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(en) Ireland, Red and Black Revolution* #10, The Zapatistas: A New Strategy in Mexico by Andrew Flood

Date Thu, 17 Nov 2005 17:16:45 +0200


Anarchist analysis of the repercussions of the news from Chiapas
Over the summer the Zapatistas announced a new strategy but what
was it and what does it mean? On the global level the the rebellion in
Chiapas was both an inspiration and organisational model for new a
generations of anti-capitalist activists. Because of this the change in
direction will have repercussions that stretch far beyond Mexico
> Zapatistas: A New Strategy
Over the summer the Zapatistas surprised their supporters by
suddenly declaring a Red Alert out of the blue. After a couple of days
of near panic it emerged that this was just because they were
undergoing a consulta (a discussion and referendum) which would
decide on a new path for the movement. This new path is to once
more turn outwards and to aim to build a new alliance across Mexico
and beyond.

At the time I was drafting an article for Red and Black Revolution
which looked at how the Zapatistas had been in a long inward looking
phase which required many local compromises with the Mexican
state. I was interested in the self-management structures they had
built in this period but also the nature of the compromises and in
particular the question of dual power. That is the question of how long
a situation could exist where you had Zapatista structures of
self-management on the one hand and the Mexico state on the other
as opposed mechanisms that both tried to decide what life in Chiapas
could be like.

The traditional leftist understanding is that situations of dual power
cannot be indefinite - yet it appeared that the Zapatistas were
attempting to do just this. Then the Red Alert and the communiques
which followed made all my speculations irrelevant as they clearly
brought this period to an end.
The years 2001-2004

The process by which the Zapatistas have spent most of the period
from 2001 to mid 2005 building up self-management started when the
Zapatistas realised they faced an all party coalition determined not to
allow through the new indigenous laws contained in the San Andres
peace accords. They date this to April 2001 when "the politicians from
the PRI, PAN and PRD approved a law that was no good, they killed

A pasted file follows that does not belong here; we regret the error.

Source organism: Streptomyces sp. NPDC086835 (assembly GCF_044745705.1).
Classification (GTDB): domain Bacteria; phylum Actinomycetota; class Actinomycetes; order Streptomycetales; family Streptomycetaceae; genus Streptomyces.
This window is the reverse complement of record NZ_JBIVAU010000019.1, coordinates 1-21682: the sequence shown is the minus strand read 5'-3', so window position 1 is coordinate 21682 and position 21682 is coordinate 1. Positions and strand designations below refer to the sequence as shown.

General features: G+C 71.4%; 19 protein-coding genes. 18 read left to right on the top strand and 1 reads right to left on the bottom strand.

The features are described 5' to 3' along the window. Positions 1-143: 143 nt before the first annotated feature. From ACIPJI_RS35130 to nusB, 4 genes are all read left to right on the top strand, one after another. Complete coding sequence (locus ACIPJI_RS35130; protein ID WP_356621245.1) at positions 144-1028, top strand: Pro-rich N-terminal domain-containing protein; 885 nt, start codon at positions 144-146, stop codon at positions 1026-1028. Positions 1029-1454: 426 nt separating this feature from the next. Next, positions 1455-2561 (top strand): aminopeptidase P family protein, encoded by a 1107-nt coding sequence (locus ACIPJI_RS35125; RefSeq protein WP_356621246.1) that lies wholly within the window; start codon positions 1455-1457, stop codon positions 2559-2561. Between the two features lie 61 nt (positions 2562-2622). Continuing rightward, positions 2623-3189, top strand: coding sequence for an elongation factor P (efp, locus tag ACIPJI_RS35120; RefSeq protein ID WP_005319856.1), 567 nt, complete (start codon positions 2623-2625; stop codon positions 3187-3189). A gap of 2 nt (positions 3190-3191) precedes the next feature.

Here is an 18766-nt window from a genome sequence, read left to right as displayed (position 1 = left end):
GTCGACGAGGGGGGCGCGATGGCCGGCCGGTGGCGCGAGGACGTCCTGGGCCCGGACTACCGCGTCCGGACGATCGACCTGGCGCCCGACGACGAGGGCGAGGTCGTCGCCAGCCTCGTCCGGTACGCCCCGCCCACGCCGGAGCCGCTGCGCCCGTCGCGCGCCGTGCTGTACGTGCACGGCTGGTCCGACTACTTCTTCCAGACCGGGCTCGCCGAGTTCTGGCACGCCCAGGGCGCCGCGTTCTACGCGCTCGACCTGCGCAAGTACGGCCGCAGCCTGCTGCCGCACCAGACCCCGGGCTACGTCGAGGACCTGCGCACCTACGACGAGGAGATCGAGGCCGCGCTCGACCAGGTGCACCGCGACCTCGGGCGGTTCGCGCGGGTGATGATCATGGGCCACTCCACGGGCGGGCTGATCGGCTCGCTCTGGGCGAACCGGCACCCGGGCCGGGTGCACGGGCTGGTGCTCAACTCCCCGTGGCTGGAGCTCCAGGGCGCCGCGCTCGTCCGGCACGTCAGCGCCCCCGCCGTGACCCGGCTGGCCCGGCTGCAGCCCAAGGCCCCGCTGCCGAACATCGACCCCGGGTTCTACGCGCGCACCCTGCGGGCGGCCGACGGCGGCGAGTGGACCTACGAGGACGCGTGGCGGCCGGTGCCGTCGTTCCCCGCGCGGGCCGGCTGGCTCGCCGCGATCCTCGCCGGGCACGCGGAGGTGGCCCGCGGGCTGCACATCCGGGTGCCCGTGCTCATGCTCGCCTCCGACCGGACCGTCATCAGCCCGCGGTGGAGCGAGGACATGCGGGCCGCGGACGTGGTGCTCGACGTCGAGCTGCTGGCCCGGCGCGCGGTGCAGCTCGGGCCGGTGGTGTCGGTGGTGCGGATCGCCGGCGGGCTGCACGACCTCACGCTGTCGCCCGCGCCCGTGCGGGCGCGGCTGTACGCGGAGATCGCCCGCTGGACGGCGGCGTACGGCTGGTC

dialogue once and for all, and they clearly stated that it did not matter
what they had agreed to and signed, because they did not keep their
word".

After the usual long period of silence which indicates a lot of internal
discussion the Zapatista's announced that the Auguscalantes where
the big external meetings were once held were becoming Caracols or
the centres of Zapatista internal organization as well as contact points
with the Zapatistas for the outside world. These were to be the centres
of the Juntas of Good Government (although in English junta is often
assumed to mean dictatorship in fact it means something like council).

What exactly this meant was not all that clear until on the 15th of
August 2004 the EZLN released a set of 8 communiques, most of
which fleshed out in a huge amount of detail just what the Zapatistas
were up to in this period. In many ways these are among the most
important documents of the rebellion and it is worth taking the time to
read them in detail.
Self-management in Chiapas

From these documents we learn that the "good government juntas"
follow the libertarian structures established by the other layers of
Zapatista self-management. By far the most provoking aspect is that
the actual people who make up each junta are rotated in an incredibly
rapid fashion. According to Marcos these rotations are from every
"eight to 15 days (according to the region)". The delegates are
themselves drawn from the members of the Autonomous Council
(AC) and because these are rotated in turn (over a longer period which
seems to be a year) this means that by the time everyone on an AC
has been on the junta a new AC is created and so all these new people
must in turn learn the ropes.

As might be imagined this is driving those who work with the
Zapatistas nuts because it means every time you go to a 'good
government junta' you are dealing with different people. This is by
design and it is worth quoting Marcos at length as to why this is so

"If this is analysed in depth, it will be seen that it is a process where
entire villages are learning to govern.

"The advantages? Fine, one of them is that it's more difficult for an
authority to go too far and, by arguing how "complicated" the task of
governing is, to not keep the communities informed about the use of
resources or decision making. The more people who know what it's all
about, the more difficult it will be to deceive and to lie. And the
governed will exercise more vigilance over those who govern.

"It also makes corruption more difficult. If you manage to corrupt
one member of the JBG, you will have to corrupt all the autonomous
authorities, or all the rotations, because doing a "deal" with just one of
them won't guarantee anything (corruption also requires "continuity").
Just when you have corrupted all the councils, you'll have to start over
again, because by then there will have been a change in the
authorities, and the one you "arranged" won't work any longer. And so
you'll have to corrupt virtually all the adult residents of the Zapatista
communities. Although, obviously, it's likely that once you've
achieved that, the children will have already grown up and then, once
again"

I think the logic here is quite recognisable to anarchists and needs no